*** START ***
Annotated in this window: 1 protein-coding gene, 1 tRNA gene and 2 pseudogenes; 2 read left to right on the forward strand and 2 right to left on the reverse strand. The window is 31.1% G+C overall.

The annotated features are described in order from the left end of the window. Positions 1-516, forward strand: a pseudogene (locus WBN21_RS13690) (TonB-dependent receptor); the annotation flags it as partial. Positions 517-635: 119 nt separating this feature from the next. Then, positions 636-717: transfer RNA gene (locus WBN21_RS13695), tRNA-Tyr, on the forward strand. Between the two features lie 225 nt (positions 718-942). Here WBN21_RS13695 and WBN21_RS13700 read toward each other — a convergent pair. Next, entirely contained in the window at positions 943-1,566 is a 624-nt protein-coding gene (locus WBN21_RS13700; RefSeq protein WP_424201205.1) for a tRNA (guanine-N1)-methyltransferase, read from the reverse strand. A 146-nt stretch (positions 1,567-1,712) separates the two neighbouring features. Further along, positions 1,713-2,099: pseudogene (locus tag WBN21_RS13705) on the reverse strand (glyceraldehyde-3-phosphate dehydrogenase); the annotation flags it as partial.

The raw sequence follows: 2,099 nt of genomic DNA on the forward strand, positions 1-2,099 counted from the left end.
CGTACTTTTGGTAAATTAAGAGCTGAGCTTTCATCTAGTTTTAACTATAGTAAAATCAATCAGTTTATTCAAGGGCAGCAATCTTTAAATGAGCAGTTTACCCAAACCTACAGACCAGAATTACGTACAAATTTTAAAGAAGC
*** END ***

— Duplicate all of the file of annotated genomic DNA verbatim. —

Annotated in this window: 1 protein-coding gene, 1 tRNA gene and 2 pseudogenes; 2 read left to right on the forward strand and 2 right to left on the reverse strand. The window is 31.1% G+C overall.

The annotated features are described in order from the left end of the window. Positions 1-516, forward strand: a pseudogene (locus WBN21_RS13690) (TonB-dependent receptor); the annotation flags it as partial. Positions 517-635: 119 nt separating this feature from the next. Then, positions 636-717: transfer RNA gene (locus WBN21_RS13695), tRNA-Tyr, on the forward strand. Between the two features lie 225 nt (positions 718-942). Here WBN21_RS13695 and WBN21_RS13700 read toward each other — a convergent pair. Next, entirely contained in the window at positions 943-1,566 is a 624-nt protein-coding gene (locus WBN21_RS13700; RefSeq protein WP_424201205.1) for a tRNA (guanine-N1)-methyltransferase, read from the reverse strand. A 146-nt stretch (positions 1,567-1,712) separates the two neighbouring features. Further along, positions 1,713-2,099: pseudogene (locus tag WBN21_RS13705) on the reverse strand (glyceraldehyde-3-phosphate dehydrogenase); the annotation flags it as partial.

The raw sequence follows: 2,099 nt of genomic DNA on the forward strand, positions 1-2,099 counted from the left end.
CGTACTTTTGGTAAATTAAGAGCTGAGCTTTCATCTAGTTTTAACTATAGTAAAATCAATCAGTTTATTCAAGGGCAGCAATCTTTAAATGAGCAGTTTACCCAAACCTACAGACCAGAATTACGTACAAATTTTAAAGAAGC